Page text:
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Is Intentional Starvation the Future of War?
By Jane Ferguson
July 11, 2018
There is no shortage of food arriving to Yemen’s ports, but the war between the Houthi rebels and the Saudi-led coalition has put millions at risk of starvation.Photograph by Jane Ferguson
The malnutrition ward of the Al-Sabaeen hospital, in Yemen’s capital, Sana’a, is a quiet place even when it is busy. Parents speak in murmurs and children are too weak to cry. In a room off a pink-painted hallway, a mother named Salami Ahmed sat cross-legged on a bed, resting her ten-month-old daughter Mateea on her knee. Each of the baby girl’s ribs pushed out from underneath a fine layer of skin. The child’s eyes stared wide from her gaunt face. Ahmed told me that her husband was a cobbler, and business was bad. “Some days he comes home with four hundred rials, another day five hundred or a thousand rials,” she said, amounts of local currency worth one and a half to four dollars. “Some days nothing if he has no work. We only buy sugar and tea. Before the war, we could buy other things but now no more. We were already poor and when the war broke out we became even poorer.”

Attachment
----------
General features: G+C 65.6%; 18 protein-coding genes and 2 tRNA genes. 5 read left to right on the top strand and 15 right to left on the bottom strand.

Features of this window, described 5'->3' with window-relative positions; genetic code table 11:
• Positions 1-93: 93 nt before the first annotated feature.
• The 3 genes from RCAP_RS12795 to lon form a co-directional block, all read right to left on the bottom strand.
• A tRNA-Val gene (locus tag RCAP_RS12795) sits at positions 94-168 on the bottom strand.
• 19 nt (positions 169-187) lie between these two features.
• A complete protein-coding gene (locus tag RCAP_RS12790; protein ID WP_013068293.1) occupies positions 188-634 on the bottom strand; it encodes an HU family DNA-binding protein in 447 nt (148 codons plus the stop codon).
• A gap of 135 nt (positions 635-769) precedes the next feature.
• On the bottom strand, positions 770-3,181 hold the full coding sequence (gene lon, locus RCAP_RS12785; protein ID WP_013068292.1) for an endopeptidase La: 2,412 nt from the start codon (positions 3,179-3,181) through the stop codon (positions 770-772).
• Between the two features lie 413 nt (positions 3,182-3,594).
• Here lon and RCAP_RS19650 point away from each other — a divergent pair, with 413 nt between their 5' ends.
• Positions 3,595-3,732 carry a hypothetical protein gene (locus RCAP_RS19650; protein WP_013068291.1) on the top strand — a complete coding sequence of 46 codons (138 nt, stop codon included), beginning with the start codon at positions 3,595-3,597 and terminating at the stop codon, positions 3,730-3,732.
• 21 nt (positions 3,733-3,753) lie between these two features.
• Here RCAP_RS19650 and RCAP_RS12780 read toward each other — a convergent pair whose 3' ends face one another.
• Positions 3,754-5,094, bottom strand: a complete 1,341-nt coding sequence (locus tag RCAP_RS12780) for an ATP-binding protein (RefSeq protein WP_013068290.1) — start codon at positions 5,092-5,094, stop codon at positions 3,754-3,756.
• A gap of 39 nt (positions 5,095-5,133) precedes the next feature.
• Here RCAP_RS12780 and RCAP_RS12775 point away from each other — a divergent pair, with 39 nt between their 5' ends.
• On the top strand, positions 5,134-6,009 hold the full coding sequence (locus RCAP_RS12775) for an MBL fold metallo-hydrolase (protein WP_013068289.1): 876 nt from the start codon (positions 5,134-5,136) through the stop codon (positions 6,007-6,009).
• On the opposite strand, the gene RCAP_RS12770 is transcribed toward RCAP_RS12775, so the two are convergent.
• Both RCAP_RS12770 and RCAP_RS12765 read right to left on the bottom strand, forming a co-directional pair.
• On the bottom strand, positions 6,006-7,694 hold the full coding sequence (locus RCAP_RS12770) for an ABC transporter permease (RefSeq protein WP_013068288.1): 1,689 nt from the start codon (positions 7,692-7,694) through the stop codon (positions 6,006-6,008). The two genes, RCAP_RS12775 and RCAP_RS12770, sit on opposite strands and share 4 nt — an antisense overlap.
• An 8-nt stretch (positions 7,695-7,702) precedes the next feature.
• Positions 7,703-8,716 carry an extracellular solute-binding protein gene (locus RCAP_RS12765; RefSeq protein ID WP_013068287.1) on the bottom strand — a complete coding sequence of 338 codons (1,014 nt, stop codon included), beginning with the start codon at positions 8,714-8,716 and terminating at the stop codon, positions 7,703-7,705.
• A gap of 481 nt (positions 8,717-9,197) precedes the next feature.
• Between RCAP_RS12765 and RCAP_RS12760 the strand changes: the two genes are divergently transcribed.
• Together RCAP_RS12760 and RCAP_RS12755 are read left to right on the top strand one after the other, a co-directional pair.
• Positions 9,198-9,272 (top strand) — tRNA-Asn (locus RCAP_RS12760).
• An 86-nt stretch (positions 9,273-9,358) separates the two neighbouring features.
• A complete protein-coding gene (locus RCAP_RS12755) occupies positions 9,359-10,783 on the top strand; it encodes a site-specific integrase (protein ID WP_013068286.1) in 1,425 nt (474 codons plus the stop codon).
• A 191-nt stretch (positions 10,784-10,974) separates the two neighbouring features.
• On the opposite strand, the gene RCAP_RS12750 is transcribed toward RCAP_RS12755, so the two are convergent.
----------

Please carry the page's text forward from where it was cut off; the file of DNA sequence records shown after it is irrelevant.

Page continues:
In the room down the hallway, Mohammed Hatem stood over his baby, Shahab Adil, who is also ten months old. Shahab also suffered from malnutrition. Her body appeared much too small for her age. “It’s happening everywhere in Yemen,” Hatem told me. “Food prices were already high before the war, and since it started they went sky high.” Back in his village, several hours’ drive away, there were many more cases of malnutrition, he said. Few villagers can afford to take a taxi to the capital for treatment. For many, the cost of fuel puts even short bus rides beyond reach.
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